Limited Edition VHS Format
V/H/S is a point of view, found-footage horror film from the perspective of America's top genre filmmakers. In V/H/S, a group of misfits are hired by an unknown third party to burglarize a desolate house in the countryside and acquire a rare tape. Upon searching the house, the guys are confronted with a dead body, a hub of old televisions and an endless supply of cryptic footage, each video stranger and more inexplicably terrifying than the last...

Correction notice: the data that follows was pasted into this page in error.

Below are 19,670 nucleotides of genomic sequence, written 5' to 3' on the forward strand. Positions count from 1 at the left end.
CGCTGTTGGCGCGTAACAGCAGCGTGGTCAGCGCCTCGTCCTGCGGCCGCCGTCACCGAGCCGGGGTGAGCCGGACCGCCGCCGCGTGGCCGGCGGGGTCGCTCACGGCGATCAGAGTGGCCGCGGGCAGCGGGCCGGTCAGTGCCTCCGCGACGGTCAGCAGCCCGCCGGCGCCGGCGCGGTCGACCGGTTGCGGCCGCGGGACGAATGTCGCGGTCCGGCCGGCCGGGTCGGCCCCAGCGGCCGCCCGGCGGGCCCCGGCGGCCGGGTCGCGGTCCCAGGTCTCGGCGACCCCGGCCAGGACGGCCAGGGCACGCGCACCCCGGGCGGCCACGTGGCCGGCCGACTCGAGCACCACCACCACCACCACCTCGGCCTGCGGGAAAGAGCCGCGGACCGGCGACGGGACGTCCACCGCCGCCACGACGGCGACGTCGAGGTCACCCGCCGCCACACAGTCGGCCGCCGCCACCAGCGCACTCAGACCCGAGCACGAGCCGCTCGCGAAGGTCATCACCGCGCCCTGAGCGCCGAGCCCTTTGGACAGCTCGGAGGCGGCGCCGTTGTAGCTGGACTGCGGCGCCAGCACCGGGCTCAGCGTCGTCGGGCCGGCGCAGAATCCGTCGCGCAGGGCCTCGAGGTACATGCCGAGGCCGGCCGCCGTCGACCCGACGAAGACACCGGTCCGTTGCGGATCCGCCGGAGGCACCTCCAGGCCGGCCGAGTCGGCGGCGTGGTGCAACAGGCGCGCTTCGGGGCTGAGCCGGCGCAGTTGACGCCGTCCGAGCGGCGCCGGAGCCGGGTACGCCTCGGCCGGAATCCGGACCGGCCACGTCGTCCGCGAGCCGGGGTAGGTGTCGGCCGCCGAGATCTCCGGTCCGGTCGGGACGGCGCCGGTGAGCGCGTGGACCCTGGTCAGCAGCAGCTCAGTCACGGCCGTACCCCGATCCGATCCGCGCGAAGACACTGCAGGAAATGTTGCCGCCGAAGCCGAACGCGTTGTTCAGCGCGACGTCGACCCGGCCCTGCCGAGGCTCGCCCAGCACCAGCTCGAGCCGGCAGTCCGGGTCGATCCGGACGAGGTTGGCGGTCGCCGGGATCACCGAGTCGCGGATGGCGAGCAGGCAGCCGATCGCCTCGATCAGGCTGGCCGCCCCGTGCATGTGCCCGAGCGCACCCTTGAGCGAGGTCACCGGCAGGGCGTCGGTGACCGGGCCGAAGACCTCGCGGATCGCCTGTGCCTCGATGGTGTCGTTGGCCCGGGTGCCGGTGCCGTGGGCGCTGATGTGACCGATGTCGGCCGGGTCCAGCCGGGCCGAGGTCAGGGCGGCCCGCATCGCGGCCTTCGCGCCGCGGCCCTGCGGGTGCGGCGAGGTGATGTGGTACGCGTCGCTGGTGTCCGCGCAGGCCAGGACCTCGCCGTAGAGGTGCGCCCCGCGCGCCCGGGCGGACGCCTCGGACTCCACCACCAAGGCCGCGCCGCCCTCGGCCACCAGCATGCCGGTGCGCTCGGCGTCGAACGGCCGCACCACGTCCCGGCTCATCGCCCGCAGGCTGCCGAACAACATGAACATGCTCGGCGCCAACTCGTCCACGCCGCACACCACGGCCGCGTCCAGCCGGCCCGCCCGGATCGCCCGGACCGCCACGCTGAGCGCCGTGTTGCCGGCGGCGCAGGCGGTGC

Few cinematic innovations have flamed out as rapidly as the found-footage horror film, with the genuine high points (The Blair Witch Project, Paranormal Activity, [REC]) quickly drowned out by scads of imitators mainly intent on cutting their budgets by ditching the tripods. Boasting an impressive assortment of low-budget creative talent, the unusually overt first-person compilation V/H/S avoids the majority of the genre's duplication errors, cannily utilizing the anthology format to quickly get to the good stuff. Director Adam Wingard (You're Next) gets things rolling with a framing device involving a home-invasion crew discovering a cache of mysterious videotapes, segueing into the five other vignettes. David Bruckner, one of the three filmmakers behind The Signal, brings a primo EC Comics feel to his segment, a cautionary hookup tale for the reality-TV generation. Next up is slow-burn specialist Ti West (House of the Devil), who contributes a romantic travelogue gone extremely wrong, with an ironic resolution that might have even jaded gorehounds wincing a bit. Glenn McQuaid, whose previous film I Sell the Dead sported a sly gallows humor, unfortunately follows with the only real dud of the bunch, a spoofy maniac-in-the-woods effort that boasts a cool monster, but little else that resonates. Thankfully, director Joe Swanberg (Hannah Takes the Stairs) gets things back on the good foot with his ingeniously low-tech segment, a haunted apartment saga told entirely via Skype. Effective as the majority of its parts are, though, V/H/S ultimately proves to be saving its best for last, via a writing/directing collective known as Radio Silence, who deliver a Halloween story that goes wonderfully for broke. Packing creaks and groans into its scant running time at a rate that shames most modern creature features, it serves as an outstanding example of both the high and low registers of the genre. While found footage may not be the future of horror as was once proclaimed, this combo pack shows that there's still some life in them bones. --Andrew Wright